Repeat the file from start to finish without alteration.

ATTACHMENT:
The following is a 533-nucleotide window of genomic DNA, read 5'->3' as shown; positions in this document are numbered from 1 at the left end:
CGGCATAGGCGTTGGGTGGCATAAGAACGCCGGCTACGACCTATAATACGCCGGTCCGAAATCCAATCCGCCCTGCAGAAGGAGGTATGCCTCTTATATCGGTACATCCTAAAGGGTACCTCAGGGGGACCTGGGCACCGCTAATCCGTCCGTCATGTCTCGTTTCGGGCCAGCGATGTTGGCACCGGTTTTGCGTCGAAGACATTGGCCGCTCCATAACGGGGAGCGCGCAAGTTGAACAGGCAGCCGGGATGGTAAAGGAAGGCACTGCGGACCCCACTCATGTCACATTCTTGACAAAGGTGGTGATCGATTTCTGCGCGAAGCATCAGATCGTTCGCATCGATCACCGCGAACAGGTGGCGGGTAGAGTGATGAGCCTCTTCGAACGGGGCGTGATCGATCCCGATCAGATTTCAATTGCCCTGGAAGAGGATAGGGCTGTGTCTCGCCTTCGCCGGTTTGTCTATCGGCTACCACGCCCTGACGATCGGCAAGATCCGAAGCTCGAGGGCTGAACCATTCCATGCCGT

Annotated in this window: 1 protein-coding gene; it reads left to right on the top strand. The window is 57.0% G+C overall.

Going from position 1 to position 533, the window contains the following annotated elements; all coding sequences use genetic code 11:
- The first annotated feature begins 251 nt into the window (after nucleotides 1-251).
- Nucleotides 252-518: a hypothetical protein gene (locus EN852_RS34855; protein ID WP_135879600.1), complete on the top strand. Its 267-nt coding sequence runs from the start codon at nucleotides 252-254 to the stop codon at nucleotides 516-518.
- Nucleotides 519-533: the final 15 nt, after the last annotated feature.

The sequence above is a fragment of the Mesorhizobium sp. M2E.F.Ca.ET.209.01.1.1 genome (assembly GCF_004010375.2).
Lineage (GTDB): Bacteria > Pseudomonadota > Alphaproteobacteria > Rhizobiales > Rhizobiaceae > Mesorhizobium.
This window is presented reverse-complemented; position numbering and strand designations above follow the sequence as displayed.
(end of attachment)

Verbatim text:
The following is a 533-nucleotide window of genomic DNA, read 5'->3' as shown; positions in this document are numbered from 1 at the left end:
CGGCATAGGCGTTGGGTGGCATAAGAACGCCGGCTACGACCTATAATACGCCGGTCCGAAATCCAATCCGCCCTGCAGAAGGAGGTATGCCTCTTATATCGGTACATCCTAAAGGGTACCTCAGGGGGACCTGGGCACCGCTAATCCGTCCGTCATGTCTCGTTTCGGGCCAGCGATGTTGGCACCGGTTTTGCGTCGAAGACATTGGCCGCTCCATAACGGGGAGCGCGCAAGTTGAACAGGCAGCCGGGATGGTAAAGGAAGGCACTGCGGACCCCACTCATGTCACATTCTTGACAAAGGTGGTGATCGATTTCTGCGCGAAGCATCAGATCGTTCGCATCGATCACCGCGAACAGGTGGCGGGTAGAGTGATGAGCCTCTTCGAACGGGGCGTGATCGATCCCGATCAGATTTCAATTGCCCTGGAAGAGGATAGGGCTGTGTCTCGCCTTCGCCGGTTTGTCTATCGGCTACCACGCCCTGACGATCGGCAAGATCCGAAGCTCGAGGGCTGAACCATTCCATGCCGT

Annotated in this window: 1 protein-coding gene; it reads left to right on the top strand. The window is 57.0% G+C overall.

Going from position 1 to position 533, the window contains the following annotated elements; all coding sequences use genetic code 11:
- The first annotated feature begins 251 nt into the window (after nucleotides 1-251).
- Nucleotides 252-518: a hypothetical protein gene (locus EN852_RS34855; protein ID WP_135879600.1), complete on the top strand. Its 267-nt coding sequence runs from the start codon at nucleotides 252-254 to the stop codon at nucleotides 516-518.
- Nucleotides 519-533: the final 15 nt, after the last annotated feature.

The sequence above is a fragment of the Mesorhizobium sp. M2E.F.Ca.ET.209.01.1.1 genome (assembly GCF_004010375.2).
Lineage (GTDB): Bacteria > Pseudomonadota > Alphaproteobacteria > Rhizobiales > Rhizobiaceae > Mesorhizobium.
This window is presented reverse-complemented; position numbering and strand designations above follow the sequence as displayed.